Posts Tagged With: ergodic literature

Perspectives On Ergodic Literature Within The Field Of Writing

As I wrote in my prior reflection about the creation of Topaz Galaxies, generative poetry is a completely different form of composition and experience than that of traditional, print-based literature—even nonlinear, print-based literature at that. Ergodic literature is distinctive in both its composition process and the reading, or interaction with it. Espen Aarseth, author of Cybertext: Perspectives on Ergodic Literature defines ‘cybertext’ as, “the wide range of (or perspective) of possible textualities seen as a typology of machines, as various kinds of literary communication systems where the functional differences among the mechanical parts play a defining role in determining the aesthetic process” (p. 13).

This said, when approaching eLit, or cybertext, or ergodic literature, we must first recognize our expectations and biases that are subconsciously carried over from prior experience with print-based literature. For example, one expectation could be that the narrative must “make sense” in terms of its use, placement, or arrangement of channels of language (i.e., words, phrases, numbers, punctuation, etc.) Typically, we  approach a piece of writing thinking we are supposed to ‘get something out of it’, and the ‘thing’ we are supposed to get out of it  has been (mostly) pre-determined and pre-designed for us. (Just think of novels, newspaper articles and poetry. Most, on some level, operate within the framework of information transmission; and in line with this structural dynamic, the human act of  ‘reading’ is simply the exchange we make to get the message that the text contains.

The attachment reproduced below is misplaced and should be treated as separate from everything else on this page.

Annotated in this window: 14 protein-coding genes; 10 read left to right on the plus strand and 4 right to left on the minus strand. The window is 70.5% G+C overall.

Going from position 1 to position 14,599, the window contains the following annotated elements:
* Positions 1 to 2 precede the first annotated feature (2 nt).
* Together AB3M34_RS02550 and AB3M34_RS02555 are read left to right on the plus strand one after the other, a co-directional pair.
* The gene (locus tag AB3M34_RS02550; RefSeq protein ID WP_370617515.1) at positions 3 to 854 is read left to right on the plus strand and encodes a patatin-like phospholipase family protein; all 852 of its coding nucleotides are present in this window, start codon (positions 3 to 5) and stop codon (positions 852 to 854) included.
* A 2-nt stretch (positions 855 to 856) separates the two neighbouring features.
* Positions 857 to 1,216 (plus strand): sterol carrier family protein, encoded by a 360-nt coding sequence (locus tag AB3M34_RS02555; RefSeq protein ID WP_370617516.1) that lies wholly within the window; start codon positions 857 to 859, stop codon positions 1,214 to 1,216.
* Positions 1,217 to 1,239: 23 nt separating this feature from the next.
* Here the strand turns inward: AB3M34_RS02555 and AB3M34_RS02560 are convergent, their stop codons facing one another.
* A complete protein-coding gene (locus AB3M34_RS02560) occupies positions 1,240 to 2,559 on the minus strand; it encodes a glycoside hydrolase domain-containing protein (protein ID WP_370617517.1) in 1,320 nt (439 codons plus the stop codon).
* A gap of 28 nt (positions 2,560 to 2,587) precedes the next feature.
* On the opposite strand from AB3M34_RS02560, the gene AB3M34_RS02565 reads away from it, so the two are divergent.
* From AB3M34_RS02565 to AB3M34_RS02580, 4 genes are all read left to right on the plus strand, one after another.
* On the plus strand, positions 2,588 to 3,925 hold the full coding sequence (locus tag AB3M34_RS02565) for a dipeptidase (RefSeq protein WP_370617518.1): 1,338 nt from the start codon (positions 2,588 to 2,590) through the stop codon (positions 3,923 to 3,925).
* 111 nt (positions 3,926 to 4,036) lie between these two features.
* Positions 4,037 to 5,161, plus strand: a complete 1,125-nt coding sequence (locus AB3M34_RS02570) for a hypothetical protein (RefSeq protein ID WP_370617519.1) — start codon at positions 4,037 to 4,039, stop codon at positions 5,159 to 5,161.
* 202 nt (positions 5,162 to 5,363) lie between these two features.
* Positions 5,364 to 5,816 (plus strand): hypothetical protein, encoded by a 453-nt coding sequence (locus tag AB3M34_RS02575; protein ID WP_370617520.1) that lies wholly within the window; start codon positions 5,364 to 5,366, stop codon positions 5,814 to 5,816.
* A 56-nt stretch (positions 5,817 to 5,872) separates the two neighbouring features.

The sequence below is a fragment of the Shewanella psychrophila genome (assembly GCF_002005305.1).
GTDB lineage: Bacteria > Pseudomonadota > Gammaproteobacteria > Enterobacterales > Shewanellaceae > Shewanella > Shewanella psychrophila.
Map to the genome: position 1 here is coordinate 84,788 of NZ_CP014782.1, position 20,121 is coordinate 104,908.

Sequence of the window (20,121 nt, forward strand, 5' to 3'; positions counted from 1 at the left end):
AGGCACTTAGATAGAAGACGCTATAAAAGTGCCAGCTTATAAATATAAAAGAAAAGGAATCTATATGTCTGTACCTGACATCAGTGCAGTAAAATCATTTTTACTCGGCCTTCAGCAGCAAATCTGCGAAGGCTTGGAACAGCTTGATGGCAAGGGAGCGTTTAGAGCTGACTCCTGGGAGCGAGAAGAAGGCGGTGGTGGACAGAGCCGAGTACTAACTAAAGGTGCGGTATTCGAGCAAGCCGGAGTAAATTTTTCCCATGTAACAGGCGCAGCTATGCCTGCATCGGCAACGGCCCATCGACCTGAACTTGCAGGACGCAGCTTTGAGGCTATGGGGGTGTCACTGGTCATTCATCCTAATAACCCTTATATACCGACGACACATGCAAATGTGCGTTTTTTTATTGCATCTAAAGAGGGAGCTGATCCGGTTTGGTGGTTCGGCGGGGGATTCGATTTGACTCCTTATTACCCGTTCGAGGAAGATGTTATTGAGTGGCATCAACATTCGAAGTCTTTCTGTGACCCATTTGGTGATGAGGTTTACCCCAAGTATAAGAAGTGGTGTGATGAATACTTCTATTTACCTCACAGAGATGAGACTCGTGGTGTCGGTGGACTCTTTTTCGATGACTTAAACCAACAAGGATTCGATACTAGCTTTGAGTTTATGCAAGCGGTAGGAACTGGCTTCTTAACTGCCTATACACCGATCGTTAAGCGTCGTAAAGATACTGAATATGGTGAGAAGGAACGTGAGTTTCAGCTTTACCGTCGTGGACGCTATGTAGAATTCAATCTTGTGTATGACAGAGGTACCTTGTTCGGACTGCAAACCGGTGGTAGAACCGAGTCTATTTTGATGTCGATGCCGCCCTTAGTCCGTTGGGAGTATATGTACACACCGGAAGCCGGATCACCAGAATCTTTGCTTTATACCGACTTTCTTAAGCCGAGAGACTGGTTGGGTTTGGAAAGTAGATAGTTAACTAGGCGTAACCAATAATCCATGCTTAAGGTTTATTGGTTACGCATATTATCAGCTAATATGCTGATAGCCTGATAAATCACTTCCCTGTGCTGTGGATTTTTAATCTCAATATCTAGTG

Now, the metaphor for ergodic literature is more like what occurs in a dream-state: we are constructing meaning as we interact within the dream and simultaneously we are also constructing the dream itself. Using generative poetry for example, the meaning is created by the complex process of interacting with the text on multiple levels. Aarseth writes, “There is a short circuit between the signifier and the signified, a suspension of difference that projects an objective level beyond the text, a primary metaphysical structure that generates both textual sign and our understanding of it, rather than the other way around” (p. 3).  Looking closer at the transmission/translation process, which occurs inside the mind of the user and stems from the combination of physical, sensory experience and the technical nature of the medium: “During the cybertextual process, the user will have effectuated a semiotic sequence, and this selective movement is a work of physical construction that the various concepts of “reading” do not account for. This phenomenon I call ergodic using a term appropriated from physics that derives from the Greek words ergon and hodos, meaning “work” and “path” (p. 2-3). And, it is from this perspective that Aarseth introduces the concept of “nontrivial effort” (p. 2) on the part of the reader, which is decidedly different than what a person engages in when they read a book or a magazine—and, I would argue, even literature that is consumed in a digital space but constructed in a structure lent from a static, print-based ideas.